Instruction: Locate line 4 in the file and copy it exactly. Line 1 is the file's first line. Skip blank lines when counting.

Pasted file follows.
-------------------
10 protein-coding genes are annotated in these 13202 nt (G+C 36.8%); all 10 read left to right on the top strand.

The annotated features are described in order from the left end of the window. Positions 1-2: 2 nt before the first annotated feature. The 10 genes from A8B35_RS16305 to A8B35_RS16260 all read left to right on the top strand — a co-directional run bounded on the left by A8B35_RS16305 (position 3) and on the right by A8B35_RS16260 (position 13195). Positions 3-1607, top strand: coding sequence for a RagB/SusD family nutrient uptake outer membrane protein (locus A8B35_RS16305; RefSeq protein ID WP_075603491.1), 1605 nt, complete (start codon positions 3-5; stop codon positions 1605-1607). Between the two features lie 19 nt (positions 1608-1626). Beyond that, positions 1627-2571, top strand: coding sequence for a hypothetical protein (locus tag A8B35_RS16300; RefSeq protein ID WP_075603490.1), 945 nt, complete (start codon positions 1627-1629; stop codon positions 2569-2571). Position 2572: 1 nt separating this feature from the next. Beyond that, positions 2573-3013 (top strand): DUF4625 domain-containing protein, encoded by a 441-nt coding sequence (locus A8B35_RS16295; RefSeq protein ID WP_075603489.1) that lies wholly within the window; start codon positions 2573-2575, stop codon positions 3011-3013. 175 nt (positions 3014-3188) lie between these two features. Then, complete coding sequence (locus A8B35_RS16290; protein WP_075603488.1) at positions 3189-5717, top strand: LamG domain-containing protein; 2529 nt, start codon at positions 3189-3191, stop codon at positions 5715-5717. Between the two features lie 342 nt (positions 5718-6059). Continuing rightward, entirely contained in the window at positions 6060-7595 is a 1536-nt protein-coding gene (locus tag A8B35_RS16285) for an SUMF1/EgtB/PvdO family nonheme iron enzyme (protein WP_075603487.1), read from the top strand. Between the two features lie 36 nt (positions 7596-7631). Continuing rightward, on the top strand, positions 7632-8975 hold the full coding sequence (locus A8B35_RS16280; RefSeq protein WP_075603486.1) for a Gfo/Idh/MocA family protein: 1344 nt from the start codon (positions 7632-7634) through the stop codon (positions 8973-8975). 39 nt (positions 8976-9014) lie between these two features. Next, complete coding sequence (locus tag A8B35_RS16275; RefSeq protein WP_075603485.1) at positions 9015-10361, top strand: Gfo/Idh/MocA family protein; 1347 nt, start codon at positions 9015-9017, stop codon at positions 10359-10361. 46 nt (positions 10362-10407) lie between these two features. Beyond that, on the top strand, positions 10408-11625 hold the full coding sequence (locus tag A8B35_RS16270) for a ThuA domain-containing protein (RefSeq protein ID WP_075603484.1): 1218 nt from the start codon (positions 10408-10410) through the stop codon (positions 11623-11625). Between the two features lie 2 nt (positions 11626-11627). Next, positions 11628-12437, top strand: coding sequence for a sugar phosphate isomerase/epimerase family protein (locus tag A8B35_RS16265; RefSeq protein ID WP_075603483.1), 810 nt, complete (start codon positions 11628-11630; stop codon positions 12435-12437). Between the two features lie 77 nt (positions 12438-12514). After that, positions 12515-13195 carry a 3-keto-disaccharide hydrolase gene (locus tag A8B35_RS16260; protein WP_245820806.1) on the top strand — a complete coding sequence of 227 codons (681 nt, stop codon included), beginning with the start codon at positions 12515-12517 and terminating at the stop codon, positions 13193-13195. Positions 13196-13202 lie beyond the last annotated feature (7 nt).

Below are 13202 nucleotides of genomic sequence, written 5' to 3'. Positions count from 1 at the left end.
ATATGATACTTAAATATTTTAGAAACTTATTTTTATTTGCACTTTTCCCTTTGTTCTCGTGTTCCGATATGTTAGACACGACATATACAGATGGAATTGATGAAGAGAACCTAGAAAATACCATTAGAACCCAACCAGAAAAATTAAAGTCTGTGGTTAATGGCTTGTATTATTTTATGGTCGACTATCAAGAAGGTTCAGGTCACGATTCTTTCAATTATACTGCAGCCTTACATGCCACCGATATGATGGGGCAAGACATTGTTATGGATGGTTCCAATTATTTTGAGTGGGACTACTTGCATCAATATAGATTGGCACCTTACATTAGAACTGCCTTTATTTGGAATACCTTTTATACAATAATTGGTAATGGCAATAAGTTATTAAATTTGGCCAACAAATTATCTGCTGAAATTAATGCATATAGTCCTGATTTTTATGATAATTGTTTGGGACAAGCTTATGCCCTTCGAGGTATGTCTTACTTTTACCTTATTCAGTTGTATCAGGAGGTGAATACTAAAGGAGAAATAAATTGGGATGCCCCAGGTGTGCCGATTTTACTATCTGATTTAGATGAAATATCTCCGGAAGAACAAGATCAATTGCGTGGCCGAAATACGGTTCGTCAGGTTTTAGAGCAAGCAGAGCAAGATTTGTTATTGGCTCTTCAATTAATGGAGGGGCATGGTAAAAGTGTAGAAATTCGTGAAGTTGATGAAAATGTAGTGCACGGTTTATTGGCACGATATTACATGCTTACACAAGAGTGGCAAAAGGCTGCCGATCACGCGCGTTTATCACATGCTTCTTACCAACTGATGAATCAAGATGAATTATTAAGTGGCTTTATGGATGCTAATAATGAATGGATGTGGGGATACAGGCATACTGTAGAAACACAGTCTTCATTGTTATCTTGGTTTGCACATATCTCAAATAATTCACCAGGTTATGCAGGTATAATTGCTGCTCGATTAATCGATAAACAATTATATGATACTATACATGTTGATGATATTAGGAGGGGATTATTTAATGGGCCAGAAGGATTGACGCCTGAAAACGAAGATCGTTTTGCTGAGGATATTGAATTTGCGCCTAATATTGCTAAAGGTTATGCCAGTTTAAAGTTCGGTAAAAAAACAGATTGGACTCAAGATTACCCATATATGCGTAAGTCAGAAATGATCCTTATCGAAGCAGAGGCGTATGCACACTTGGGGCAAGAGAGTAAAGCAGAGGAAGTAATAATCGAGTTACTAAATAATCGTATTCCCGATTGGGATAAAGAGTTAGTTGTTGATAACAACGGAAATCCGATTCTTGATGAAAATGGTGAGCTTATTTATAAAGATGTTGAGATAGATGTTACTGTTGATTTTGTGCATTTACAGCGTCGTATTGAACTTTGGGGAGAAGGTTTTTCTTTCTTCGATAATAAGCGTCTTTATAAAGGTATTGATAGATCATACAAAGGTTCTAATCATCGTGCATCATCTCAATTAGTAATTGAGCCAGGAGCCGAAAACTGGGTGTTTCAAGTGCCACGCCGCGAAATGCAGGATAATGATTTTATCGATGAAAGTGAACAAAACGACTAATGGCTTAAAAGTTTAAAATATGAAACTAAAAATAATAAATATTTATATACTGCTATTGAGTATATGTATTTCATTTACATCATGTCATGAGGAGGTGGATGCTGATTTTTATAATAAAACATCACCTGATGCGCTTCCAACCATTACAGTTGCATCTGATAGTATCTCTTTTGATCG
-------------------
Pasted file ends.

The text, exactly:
ATATGATACTTAAATATTTTAGAAACTTATTTTTATTTGCACTTTTCCCTTTGTTCTCGTGTTCCGATATGTTAGACACGACATATACAGATGGAATTGATGAAGAGAACCTAGAAAATACCATTAGAACCCAACCAGAAAAATTAAAGTCTGTGGTTAATGGCTTGTATTATTTTATGGTCGACTATCAAGAAGGTTCAGGTCACGATTCTTTCAATTATACTGCAGCCTTACATGCCACCGATATGATGGGGCAAGACATTGTTATGGATGGTTCCAATTATTTTGAGTGGGACTACTTGCATCAATATAGATTGGCACCTTACATTAGAACTGCCTTTATTTGGAATACCTTTTATACAATAATTGGTAATGGCAATAAGTTATTAAATTTGGCCAACAAATTATCTGCTGAAATTAATGCATATAGTCCTGATTTTTATGATAATTGTTTGGGACAAGCTTATGCCCTTCGAGGTATGTCTTACTTTTACCTTATTCAGTTGTATCAGGAGGTGAATACTAAAGGAGAAATAAATTGGGATGCCCCAGGTGTGCCGATTTTACTATCTGATTTAGATGAAATATCTCCGGAAGAACAAGATCAATTGCGTGGCCGAAATACGGTTCGTCAGGTTTTAGAGCAAGCAGAGCAAGATTTGTTATTGGCTCTTCAATTAATGGAGGGGCATGGTAAAAGTGTAGAAATTCGTGAAGTTGATGAAAATGTAGTGCACGGTTTATTGGCACGATATTACATGCTTACACAAGAGTGGCAAAAGGCTGCCGATCACGCGCGTTTATCACATGCTTCTTACCAACTGATGAATCAAGATGAATTATTAAGTGGCTTTATGGATGCTAATAATGAATGGATGTGGGGATACAGGCATACTGTAGAAACACAGTCTTCATTGTTATCTTGGTTTGCACATATCTCAAATAATTCACCAGGTTATGCAGGTATAATTGCTGCTCGATTAATCGATAAACAATTATATGATACTATACATGTTGATGATATTAGGAGGGGATTATTTAATGGGCCAGAAGGATTGACGCCTGAAAACGAAGATCGTTTTGCTGAGGATATTGAATTTGCGCCTAATATTGCTAAAGGTTATGCCAGTTTAAAGTTCGGTAAAAAAACAGATTGGACTCAAGATTACCCATATATGCGTAAGTCAGAAATGATCCTTATCGAAGCAGAGGCGTATGCACACTTGGGGCAAGAGAGTAAAGCAGAGGAAGTAATAATCGAGTTACTAAATAATCGTATTCCCGATTGGGATAAAGAGTTAGTTGTTGATAACAACGGAAATCCGATTCTTGATGAAAATGGTGAGCTTATTTATAAAGATGTTGAGATAGATGTTACTGTTGATTTTGTGCATTTACAGCGTCGTATTGAACTTTGGGGAGAAGGTTTTTCTTTCTTCGATAATAAGCGTCTTTATAAAGGTATTGATAGATCATACAAAGGTTCTAATCATCGTGCATCATCTCAATTAGTAATTGAGCCAGGAGCCGAAAACTGGGTGTTTCAAGTGCCACGCCGCGAAATGCAGGATAATGATTTTATCGATGAAAGTGAACAAAACGACTAATGGCTTAAAAGTTTAAAATATGAAACTAAAAATAATAAATATTTATATACTGCTATTGAGTATATGTATTTCATTTACATCATGTCATGAGGAGGTGGATGCTGATTTTTATAATAAAACATCACCTGATGCGCTTCCAACCATTACAGTTGCATCTGATAGTATCTCTTTTGATCG